There is no table for commercially available fruit-for species like the desert tortoise, sulcata, Mediterranean species, fruits are not a recommended part of the diet. They are extremely high in sugars, which these types of tortoises do not find in the wild, and can cause a host of health problems.  A few common fruits have been added, but the absence of fruit in these tables does not imply they should ever be fed.

ItemValueCa/P Ratio Oxalates (mg/100g)Water (%)Fiber (g)Total Sugars (g)Protein (%)
Apple100 g5:11 0.50 ± 0.1085.562.410.390.26
Asparagus100g24:5293.222.1 1.882.20
Avocado MAY BE TOXIC TO REPTILES100g12:5273.236.70.662.00
Banana100g5:223.20
74.912.612.231.09
Bean Sprouts100g67:16469.051.1unk13.09
Beet Greens100g117:41953.0 ± 423.091.023.7 0.50 2.20
Beets100g16:4081.10 ± 23.8087.58 2.86.761.61
Bell Pepper, Green 100g10:2093.891.72.400.86
Bell Pepper, Red100g7:261.191.212.14.200.99
Bell Pepper, Yellow100g11:2492.020.9unk1.00
Broccoli 100g47:662.90 89.302.61.702.82
Brussels Sprouts100g42:6986.003.82.203.38
Cabbage100g26:402.5092.182.53.201.28
Carrot100g33:357.7
88.292.8 4.740.93
Cauliflower100g22:4492.072.01.911.92
Celery100g40:2411.795.431.6 1.34 0.69
Chard (Swiss)100g51:46187 ± 74092.661.61.101.80
Collard Greens100g232:255.20 ± 1.6089.624.0 0.463.02
Corn: White100g2:891.775.962.7 3.223.22
Corn: Yellow100g2:891.776.052.06.263.27
Cucumber100g16:2495.230.51.670.65
Eggplant100g9:2492.30 3.03.530.98
Grapes, Red/White100g10:201.080.540.915.480.72
Green Beans100g37:3815.70
90.322.7 3.26 1.83
Green Leaf Lettuce100g36:2994.981.30.781.36
Jicama100g12:1890.074.91.80.72
Kale100g150:921.9 ± 1.484.043.62.264.28
Kiwi Fruit100g34:3483.07 3.08.991.14
Lettuce, Butterhead100g35:3395.6395.631.10.94 1.35
Lettuce, Iceberg100g18:200.6096.541.21.970.90
Lettuce, Red Leaf100g33:2895.640.9 0.481.33
Lettuce, Romaine100g33:3094.612.11.191.23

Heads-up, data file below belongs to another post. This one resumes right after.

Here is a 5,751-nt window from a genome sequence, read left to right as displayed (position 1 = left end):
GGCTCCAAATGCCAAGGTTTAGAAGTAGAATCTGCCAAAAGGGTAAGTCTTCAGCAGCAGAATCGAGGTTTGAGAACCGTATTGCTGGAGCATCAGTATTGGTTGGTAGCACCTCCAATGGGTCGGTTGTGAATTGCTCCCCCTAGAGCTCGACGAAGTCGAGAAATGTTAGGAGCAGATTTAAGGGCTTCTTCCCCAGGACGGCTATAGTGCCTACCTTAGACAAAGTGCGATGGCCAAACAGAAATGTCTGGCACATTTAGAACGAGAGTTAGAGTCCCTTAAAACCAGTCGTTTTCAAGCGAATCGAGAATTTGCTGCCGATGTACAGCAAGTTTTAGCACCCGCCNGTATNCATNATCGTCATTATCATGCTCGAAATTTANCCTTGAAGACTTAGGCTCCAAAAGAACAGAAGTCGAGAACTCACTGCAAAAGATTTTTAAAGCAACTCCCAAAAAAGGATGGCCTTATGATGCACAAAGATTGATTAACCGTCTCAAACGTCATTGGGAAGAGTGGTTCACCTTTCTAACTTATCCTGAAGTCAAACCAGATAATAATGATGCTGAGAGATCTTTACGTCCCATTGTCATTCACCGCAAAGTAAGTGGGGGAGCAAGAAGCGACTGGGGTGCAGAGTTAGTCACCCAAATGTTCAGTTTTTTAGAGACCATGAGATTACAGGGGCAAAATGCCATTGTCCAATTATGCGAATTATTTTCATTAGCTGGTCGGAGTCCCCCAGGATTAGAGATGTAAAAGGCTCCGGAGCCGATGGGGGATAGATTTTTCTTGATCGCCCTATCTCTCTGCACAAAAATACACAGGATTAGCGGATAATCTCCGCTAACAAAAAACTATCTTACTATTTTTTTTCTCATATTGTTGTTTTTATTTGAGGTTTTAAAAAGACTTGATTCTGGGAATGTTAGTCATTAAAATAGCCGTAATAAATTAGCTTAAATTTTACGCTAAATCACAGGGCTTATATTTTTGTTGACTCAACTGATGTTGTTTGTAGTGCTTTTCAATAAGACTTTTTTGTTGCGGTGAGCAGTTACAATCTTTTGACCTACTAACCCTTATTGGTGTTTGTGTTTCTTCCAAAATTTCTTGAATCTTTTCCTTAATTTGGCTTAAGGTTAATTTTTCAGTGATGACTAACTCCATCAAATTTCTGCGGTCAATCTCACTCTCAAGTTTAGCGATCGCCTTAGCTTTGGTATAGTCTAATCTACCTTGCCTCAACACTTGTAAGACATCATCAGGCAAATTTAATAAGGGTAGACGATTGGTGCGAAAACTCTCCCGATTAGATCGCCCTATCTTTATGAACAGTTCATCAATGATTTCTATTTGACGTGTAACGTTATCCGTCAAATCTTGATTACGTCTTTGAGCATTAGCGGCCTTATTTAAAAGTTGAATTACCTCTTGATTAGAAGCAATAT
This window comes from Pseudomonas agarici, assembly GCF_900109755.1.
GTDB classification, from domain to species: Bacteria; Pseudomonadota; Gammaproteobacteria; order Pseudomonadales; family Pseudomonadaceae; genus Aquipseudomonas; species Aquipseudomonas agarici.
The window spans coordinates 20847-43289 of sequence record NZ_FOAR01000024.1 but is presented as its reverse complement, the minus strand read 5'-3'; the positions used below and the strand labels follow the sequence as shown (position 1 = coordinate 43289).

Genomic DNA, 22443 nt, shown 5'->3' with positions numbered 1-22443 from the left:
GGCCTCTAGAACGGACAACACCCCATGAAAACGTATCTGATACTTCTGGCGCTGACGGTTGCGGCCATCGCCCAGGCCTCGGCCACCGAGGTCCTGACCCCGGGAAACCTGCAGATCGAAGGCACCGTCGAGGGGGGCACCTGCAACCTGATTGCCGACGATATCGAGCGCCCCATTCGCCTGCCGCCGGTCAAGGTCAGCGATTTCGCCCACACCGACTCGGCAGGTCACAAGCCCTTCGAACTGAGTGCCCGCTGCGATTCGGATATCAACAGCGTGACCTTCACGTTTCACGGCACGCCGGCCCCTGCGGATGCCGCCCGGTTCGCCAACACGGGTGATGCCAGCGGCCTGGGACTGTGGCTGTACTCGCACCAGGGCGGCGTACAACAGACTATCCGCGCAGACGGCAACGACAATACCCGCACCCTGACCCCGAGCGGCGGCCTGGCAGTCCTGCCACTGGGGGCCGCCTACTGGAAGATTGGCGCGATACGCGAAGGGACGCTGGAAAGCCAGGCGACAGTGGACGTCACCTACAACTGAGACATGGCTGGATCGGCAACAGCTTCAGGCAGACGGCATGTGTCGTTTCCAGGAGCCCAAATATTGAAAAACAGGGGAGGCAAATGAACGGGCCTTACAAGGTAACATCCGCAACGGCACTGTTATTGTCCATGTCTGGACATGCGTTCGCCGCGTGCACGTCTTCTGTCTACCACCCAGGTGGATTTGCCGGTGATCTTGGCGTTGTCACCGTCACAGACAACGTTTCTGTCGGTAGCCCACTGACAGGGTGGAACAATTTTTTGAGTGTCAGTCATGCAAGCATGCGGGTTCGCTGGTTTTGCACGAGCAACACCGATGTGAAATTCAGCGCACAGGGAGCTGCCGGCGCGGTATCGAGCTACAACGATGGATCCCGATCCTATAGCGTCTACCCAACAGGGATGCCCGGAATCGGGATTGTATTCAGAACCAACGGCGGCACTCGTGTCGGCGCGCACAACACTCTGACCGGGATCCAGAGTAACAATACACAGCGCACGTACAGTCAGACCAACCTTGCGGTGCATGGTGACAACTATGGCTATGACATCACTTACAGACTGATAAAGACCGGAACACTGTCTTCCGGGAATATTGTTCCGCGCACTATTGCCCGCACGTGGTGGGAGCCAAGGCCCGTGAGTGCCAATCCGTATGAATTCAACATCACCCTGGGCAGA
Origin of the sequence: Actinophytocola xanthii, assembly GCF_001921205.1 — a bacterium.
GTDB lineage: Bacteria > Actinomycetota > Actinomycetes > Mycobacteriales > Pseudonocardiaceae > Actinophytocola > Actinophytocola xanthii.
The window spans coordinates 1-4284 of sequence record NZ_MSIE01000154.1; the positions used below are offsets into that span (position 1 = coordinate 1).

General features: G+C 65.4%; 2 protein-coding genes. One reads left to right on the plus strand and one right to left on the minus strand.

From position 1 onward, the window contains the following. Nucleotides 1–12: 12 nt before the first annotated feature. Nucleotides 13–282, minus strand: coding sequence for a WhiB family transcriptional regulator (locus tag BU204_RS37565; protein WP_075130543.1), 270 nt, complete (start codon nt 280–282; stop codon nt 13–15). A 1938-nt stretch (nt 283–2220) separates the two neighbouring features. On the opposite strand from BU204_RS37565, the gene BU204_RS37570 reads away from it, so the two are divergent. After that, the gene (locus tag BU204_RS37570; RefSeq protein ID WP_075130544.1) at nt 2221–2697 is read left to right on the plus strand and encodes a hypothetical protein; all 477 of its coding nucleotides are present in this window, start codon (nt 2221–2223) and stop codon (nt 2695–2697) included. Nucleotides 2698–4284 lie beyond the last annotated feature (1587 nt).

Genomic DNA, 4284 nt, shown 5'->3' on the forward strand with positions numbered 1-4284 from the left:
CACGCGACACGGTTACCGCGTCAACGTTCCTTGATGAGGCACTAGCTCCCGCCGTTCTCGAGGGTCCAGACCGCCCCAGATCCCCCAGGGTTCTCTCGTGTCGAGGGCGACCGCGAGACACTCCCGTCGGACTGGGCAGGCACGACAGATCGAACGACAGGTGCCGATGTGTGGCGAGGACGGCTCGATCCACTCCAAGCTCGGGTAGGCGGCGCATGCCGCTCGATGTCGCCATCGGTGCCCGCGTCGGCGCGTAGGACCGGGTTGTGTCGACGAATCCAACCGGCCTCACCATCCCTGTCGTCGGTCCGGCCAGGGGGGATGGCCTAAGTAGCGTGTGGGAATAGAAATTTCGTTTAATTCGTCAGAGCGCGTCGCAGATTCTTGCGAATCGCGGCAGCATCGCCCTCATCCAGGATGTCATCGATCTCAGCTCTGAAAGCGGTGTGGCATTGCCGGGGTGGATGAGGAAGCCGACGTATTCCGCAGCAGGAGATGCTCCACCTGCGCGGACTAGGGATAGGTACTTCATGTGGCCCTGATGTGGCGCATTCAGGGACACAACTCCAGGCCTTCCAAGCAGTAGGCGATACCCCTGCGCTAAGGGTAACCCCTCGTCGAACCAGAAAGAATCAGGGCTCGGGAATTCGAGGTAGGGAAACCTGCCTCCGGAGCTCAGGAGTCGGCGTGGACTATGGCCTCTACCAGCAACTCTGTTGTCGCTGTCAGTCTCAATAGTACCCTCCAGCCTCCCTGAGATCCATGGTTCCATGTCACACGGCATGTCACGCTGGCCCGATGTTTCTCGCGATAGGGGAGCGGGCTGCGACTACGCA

Okra100g82:6161.5 ± 7.889.583.2 1.481.93
Olives, Black100g88:327.4 ± 19.279.99 3.20.000.84
Peas, Green100g25:10830.8078.865.75.675.42
Pepper, Banana100g14:3291.813.4 1.95 1.66
Purslane100g69.4423092.862.03
Radish100g25:209.395.271.61.860.68
Rutabaga100g43:5389.432.34.461.08
Spinach100g99:49793.0 ± 232.091.402.2 0.422.86
Squash, Acorn100g33:3687.781.5 2.200.95
Squash, Butternut100g48:3386.412.02.201.00
Squash, Crookneck100g21:3294.281.02.881.01
Squash, Zucchini 100g20:4794.791.02.501.21
Sweet Potato100g30:4729.1 ± 39.477.283.04.181.57
Tomato, Red100g10:246.50 ± 5.8094.521.22.63 0.88
Watermelon100g7:1191.450.46.200.61

Glossary of Terms

  • PHYTIC ACID:  Phosphorus as stored in plants. Phytic acid inhibits the uptake of calcium and can cause problems with Metabolic Bone Disease, renal failure, shell pyramiding and bladder stones.
  • CYANOGENIC: Contains dietary cyanide.
  • GOITROGENIC– A  food item which contains “iodine binders.”  When iodine absorption is blocked a goiter may form,  impairing thyroid function and causing hypothyroidism.
  • SAPONIN : Any of a class of glycosides, found widely in plants, that have detergent properties and form a lather when shaken with water..Most saponins can be toxic and speed up hemoglobin degradation.
  • TANNIN:  a glucoside.
  • OXALIC ACID:  Oxalic acid binds with important nutrients, making them inaccessible to the body, regular consumption of large amounts of foods high in oxalic acid over a period of weeks to months may result in nutrient deficiencies, most notably of calcium.  Oxalic acid is a strong acid, and is irritating to living tissues all by itself. Extremely high doses are fatal. Oxalates, on the other hand, form tiny little insoluble crystals with sharp edges, which are also irritating to tissue. So, high levels of oxalic acid/oxalates in the diet lead to irritation of the digestive system, and particularly of the stomach and kidneys. They may also contribute to the formation of kidney stones (the most common form of kidney stone is composed of calcium oxalate).  Also results in  bladder stones in tortoises.
  • GLYCOCIDES: Compounds formed from a simple sugar and another compound by replacement of a hydroxyl group in the sugar molecule. Many drugs and poisons derived from plants are glycosides.  Digitalis is a good example.

First Published 3/11/2001  Last Update 4/17/2017
Special thanks to Linda King for her kind assistance regarding tortoise diets and potentially harmful plants.